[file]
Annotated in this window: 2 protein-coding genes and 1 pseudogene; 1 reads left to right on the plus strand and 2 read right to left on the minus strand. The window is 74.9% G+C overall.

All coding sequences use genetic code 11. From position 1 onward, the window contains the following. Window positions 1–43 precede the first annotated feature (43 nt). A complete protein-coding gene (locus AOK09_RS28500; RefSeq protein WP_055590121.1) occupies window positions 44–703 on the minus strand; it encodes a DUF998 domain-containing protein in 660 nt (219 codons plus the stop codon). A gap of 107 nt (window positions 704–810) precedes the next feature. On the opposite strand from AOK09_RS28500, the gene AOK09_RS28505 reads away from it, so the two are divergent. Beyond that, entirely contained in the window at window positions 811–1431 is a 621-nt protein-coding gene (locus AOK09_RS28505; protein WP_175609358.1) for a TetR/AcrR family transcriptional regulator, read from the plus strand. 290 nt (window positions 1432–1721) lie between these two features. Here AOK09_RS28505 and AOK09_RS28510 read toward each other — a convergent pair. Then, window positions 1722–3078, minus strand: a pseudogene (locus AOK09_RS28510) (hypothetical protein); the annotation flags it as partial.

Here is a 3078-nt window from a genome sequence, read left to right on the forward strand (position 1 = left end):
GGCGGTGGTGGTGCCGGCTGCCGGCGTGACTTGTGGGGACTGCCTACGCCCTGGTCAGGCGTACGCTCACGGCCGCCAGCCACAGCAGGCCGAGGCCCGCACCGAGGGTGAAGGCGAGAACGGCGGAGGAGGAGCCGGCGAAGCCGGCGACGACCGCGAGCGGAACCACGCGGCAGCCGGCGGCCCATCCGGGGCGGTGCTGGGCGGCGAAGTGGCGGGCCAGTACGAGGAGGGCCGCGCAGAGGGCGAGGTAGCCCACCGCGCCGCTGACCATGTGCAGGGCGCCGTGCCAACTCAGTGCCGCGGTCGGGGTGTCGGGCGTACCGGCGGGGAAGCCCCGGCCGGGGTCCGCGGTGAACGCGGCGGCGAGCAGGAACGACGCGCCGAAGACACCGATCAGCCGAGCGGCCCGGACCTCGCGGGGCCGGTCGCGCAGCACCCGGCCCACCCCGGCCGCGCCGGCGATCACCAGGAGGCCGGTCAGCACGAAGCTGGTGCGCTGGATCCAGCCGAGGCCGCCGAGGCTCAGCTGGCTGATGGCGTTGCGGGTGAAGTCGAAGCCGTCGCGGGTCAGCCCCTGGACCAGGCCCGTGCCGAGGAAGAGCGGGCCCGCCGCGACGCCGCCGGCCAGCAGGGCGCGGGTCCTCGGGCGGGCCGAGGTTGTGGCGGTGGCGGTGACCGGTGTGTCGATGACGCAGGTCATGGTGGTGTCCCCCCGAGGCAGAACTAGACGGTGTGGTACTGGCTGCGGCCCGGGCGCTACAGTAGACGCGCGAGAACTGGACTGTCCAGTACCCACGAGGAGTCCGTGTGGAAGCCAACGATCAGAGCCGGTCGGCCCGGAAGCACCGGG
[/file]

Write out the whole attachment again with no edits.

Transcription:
Annotated in this window: 2 protein-coding genes and 1 pseudogene; 1 reads left to right on the plus strand and 2 read right to left on the minus strand. The window is 74.9% G+C overall.

All coding sequences use genetic code 11. From position 1 onward, the window contains the following. Window positions 1–43 precede the first annotated feature (43 nt). A complete protein-coding gene (locus AOK09_RS28500; RefSeq protein WP_055590121.1) occupies window positions 44–703 on the minus strand; it encodes a DUF998 domain-containing protein in 660 nt (219 codons plus the stop codon). A gap of 107 nt (window positions 704–810) precedes the next feature. On the opposite strand from AOK09_RS28500, the gene AOK09_RS28505 reads away from it, so the two are divergent. Beyond that, entirely contained in the window at window positions 811–1431 is a 621-nt protein-coding gene (locus AOK09_RS28505; protein WP_175609358.1) for a TetR/AcrR family transcriptional regulator, read from the plus strand. 290 nt (window positions 1432–1721) lie between these two features. Here AOK09_RS28505 and AOK09_RS28510 read toward each other — a convergent pair. Then, window positions 1722–3078, minus strand: a pseudogene (locus AOK09_RS28510) (hypothetical protein); the annotation flags it as partial.

Here is a 3078-nt window from a genome sequence, read left to right on the forward strand (position 1 = left end):
GGCGGTGGTGGTGCCGGCTGCCGGCGTGACTTGTGGGGACTGCCTACGCCCTGGTCAGGCGTACGCTCACGGCCGCCAGCCACAGCAGGCCGAGGCCCGCACCGAGGGTGAAGGCGAGAACGGCGGAGGAGGAGCCGGCGAAGCCGGCGACGACCGCGAGCGGAACCACGCGGCAGCCGGCGGCCCATCCGGGGCGGTGCTGGGCGGCGAAGTGGCGGGCCAGTACGAGGAGGGCCGCGCAGAGGGCGAGGTAGCCCACCGCGCCGCTGACCATGTGCAGGGCGCCGTGCCAACTCAGTGCCGCGGTCGGGGTGTCGGGCGTACCGGCGGGGAAGCCCCGGCCGGGGTCCGCGGTGAACGCGGCGGCGAGCAGGAACGACGCGCCGAAGACACCGATCAGCCGAGCGGCCCGGACCTCGCGGGGCCGGTCGCGCAGCACCCGGCCCACCCCGGCCGCGCCGGCGATCACCAGGAGGCCGGTCAGCACGAAGCTGGTGCGCTGGATCCAGCCGAGGCCGCCGAGGCTCAGCTGGCTGATGGCGTTGCGGGTGAAGTCGAAGCCGTCGCGGGTCAGCCCCTGGACCAGGCCCGTGCCGAGGAAGAGCGGGCCCGCCGCGACGCCGCCGGCCAGCAGGGCGCGGGTCCTCGGGCGGGCCGAGGTTGTGGCGGTGGCGGTGACCGGTGTGTCGATGACGCAGGTCATGGTGGTGTCCCCCCGAGGCAGAACTAGACGGTGTGGTACTGGCTGCGGCCCGGGCGCTACAGTAGACGCGCGAGAACTGGACTGTCCAGTACCCACGAGGAGTCCGTGTGGAAGCCAACGATCAGAGCCGGTCGGCCCGGAAGCACCGGG